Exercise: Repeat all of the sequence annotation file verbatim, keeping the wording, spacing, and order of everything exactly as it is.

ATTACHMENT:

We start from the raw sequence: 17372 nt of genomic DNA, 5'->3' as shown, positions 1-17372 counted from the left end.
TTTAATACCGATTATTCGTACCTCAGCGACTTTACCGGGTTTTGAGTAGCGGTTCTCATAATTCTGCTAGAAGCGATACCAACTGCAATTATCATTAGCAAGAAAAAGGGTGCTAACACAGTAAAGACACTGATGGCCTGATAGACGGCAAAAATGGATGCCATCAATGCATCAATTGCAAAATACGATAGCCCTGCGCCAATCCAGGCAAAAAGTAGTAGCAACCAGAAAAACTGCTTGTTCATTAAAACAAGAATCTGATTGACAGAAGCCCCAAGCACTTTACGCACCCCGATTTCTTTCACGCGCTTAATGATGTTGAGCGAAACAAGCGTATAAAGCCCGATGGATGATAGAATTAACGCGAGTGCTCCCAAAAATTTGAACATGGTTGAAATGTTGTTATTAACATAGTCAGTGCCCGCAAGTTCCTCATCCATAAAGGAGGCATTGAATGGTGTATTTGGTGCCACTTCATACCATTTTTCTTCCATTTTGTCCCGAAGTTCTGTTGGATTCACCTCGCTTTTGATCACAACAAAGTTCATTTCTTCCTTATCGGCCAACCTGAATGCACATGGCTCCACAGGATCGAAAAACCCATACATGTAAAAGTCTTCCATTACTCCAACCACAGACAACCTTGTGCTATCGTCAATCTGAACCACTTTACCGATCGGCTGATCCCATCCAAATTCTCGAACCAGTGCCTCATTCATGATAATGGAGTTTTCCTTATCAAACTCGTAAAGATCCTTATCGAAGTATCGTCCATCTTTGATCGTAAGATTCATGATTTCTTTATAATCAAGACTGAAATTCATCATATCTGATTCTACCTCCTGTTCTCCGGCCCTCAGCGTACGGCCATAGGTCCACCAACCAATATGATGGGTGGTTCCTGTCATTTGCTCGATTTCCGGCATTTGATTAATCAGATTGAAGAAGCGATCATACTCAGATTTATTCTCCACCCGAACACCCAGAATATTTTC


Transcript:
We start from the raw sequence: 17372 nt of genomic DNA, 5'->3' as shown, positions 1-17372 counted from the left end.
TTTAATACCGATTATTCGTACCTCAGCGACTTTACCGGGTTTTGAGTAGCGGTTCTCATAATTCTGCTAGAAGCGATACCAACTGCAATTATCATTAGCAAGAAAAAGGGTGCTAACACAGTAAAGACACTGATGGCCTGATAGACGGCAAAAATGGATGCCATCAATGCATCAATTGCAAAATACGATAGCCCTGCGCCAATCCAGGCAAAAAGTAGTAGCAACCAGAAAAACTGCTTGTTCATTAAAACAAGAATCTGATTGACAGAAGCCCCAAGCACTTTACGCACCCCGATTTCTTTCACGCGCTTAATGATGTTGAGCGAAACAAGCGTATAAAGCCCGATGGATGATAGAATTAACGCGAGTGCTCCCAAAAATTTGAACATGGTTGAAATGTTGTTATTAACATAGTCAGTGCCCGCAAGTTCCTCATCCATAAAGGAGGCATTGAATGGTGTATTTGGTGCCACTTCATACCATTTTTCTTCCATTTTGTCCCGAAGTTCTGTTGGATTCACCTCGCTTTTGATCACAACAAAGTTCATTTCTTCCTTATCGGCCAACCTGAATGCACATGGCTCCACAGGATCGAAAAACCCATACATGTAAAAGTCTTCCATTACTCCAACCACAGACAACCTTGTGCTATCGTCAATCTGAACCACTTTACCGATCGGCTGATCCCATCCAAATTCTCGAACCAGTGCCTCATTCATGATAATGGAGTTTTCCTTATCAAACTCGTAAAGATCCTTATCGAAGTATCGTCCATCTTTGATCGTAAGATTCATGATTTCTTTATAATCAAGACTGAAATTCATCATATCTGATTCTACCTCCTGTTCTCCGGCCCTCAGCGTACGGCCATAGGTCCACCAACCAATATGATGGGTGGTTCCTGTCATTTGCTCGATTTCCGGCATTTGATTAATCAGATTGAAGAAGCGATCATACTCAGATTTATTCTCCACCCGAACACCCAGAATATTTTC